Physicians at Emory Orthopedics & Spine Center in Atlanta are among a select group of physicians around the country to offer Stem Cell therapy and other regenerative medical therapies for the relief of osteoarthritis (OA) pain and chronic tendonitis. The non-surgical procedure uses the patient’s own stem cells taken from the body and injected into the effected joint or tendon to repair damaged tissue. Osteoarthritis is the most common form of arthritis in the U.S., affecting nearly 27 million adults. At other medical centers around the country, skin stem cells have been used to grow skin grafts for patients with severe burns on very large areas of the body. Only a few clinical centers are able to carry out this treatment and it is usually reserved for patients with life-threatening burns. In Europe a new stem-cell-based treatment to repair damage to the cornea after an injury like a chemical burn, has received conditional marketing approval.

Blood-forming stem cells in the bone marrow were the first stem cells to be identified. This life-saving technique has helped thousand’s  worldwide who had been suffering from blood cancers, such as leukemia. In addition to their current use in cancer treatments, research suggests that bone marrow transplants will be useful in treating autoimmune diseases and in helping people tolerate transplanted organs.

Autologous, stem cells harvested from the same person who will get the transplant, and Allogeneic stem cells that come from a matched related or unrelated donor are the two main types of treatments currently approved for use. Combined with very high doses of chemotherapy, and often radiation therapy, the combined treatment has been shown to kill cancer cells in the patient’s bone marrow. Given by transfusion, the transplanted stem cells replace those that were destroyed. This application is among the most widely used stem cell treatment used to treat diseases and conditions of the blood and immune system.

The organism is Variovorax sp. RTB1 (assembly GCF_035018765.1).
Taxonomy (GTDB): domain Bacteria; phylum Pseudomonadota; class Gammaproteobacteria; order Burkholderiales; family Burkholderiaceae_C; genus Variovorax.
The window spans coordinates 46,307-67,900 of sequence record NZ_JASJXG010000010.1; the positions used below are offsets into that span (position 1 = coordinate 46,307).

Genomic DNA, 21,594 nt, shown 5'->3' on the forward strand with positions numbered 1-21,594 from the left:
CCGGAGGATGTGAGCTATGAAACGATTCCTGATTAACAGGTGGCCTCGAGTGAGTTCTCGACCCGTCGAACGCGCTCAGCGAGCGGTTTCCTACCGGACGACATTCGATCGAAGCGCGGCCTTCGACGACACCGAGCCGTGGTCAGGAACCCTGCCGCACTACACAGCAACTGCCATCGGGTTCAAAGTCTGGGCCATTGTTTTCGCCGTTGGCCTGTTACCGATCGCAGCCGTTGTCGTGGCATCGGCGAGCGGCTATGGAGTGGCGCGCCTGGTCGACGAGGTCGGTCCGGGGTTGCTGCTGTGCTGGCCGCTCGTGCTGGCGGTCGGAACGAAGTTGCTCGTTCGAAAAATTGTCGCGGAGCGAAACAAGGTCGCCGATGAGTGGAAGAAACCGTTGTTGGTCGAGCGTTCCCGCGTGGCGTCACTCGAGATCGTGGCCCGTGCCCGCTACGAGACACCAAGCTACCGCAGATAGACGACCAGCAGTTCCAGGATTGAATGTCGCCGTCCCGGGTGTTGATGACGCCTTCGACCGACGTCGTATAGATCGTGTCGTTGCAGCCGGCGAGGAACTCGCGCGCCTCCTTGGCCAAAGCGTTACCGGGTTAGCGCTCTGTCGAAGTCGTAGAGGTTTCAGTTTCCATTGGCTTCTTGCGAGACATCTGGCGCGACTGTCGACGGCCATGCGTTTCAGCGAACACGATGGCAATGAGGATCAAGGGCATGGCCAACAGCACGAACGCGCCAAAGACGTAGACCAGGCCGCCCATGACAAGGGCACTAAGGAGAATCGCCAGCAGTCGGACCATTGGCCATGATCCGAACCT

In England, researchers have made exciting new findings that could offer a means of fighting resistance to treatment for people with esophageal cancer. Resistance to radiotherapy is a major stumbling block in the treatment of this cancer. The team of scientists, which incorporated specialists from Trinity, St. James’s Hospital Dublin, the Coombe Women and Infant’s University Hospital and the University of Hull in the UK, have published their significant findings in the international peer-reviewed journal Oncotarget. “This work is extremely important in understanding why tumors are inherently resistant to radiotherapy, and how they can acquire resistance. Our findings strongly suggest that it is the cancer stem cell population that we need to destroy if treatment is going to be effective in our esophageal cancer patients,” said Dr Maher.

Doctors in London say they have cured two babies of leukemia in the world’s first attempt to treat cancer with genetically engineered immune cells from a donor. The experiments, which took place at London’s Great Ormond Street Hospital, raise the possibility of off-the-shelf cellular therapy using inexpensive supplies of universal cells that could be dripped into patients’ veins on a moment’s notice. The infants, ages 11 and 16 months, each had leukemia and had undergone previous treatments that failed, according to a description of their cases published in Science Translational Medicine. Waseem Qasim, a physician and gene-therapy expert who led the tests, reported that both children remain in remission.

In the United States, China and around the world, scientists are racing to apply gene editing, stem cell and other immunotherapy treatments to provide improved treatments for cancer and other diseases. Utilizing the current path to approval it will be years before the new discoveries become commonplace, but the research must continue to advance if we are to realize the benefits of new lifesaving technologies.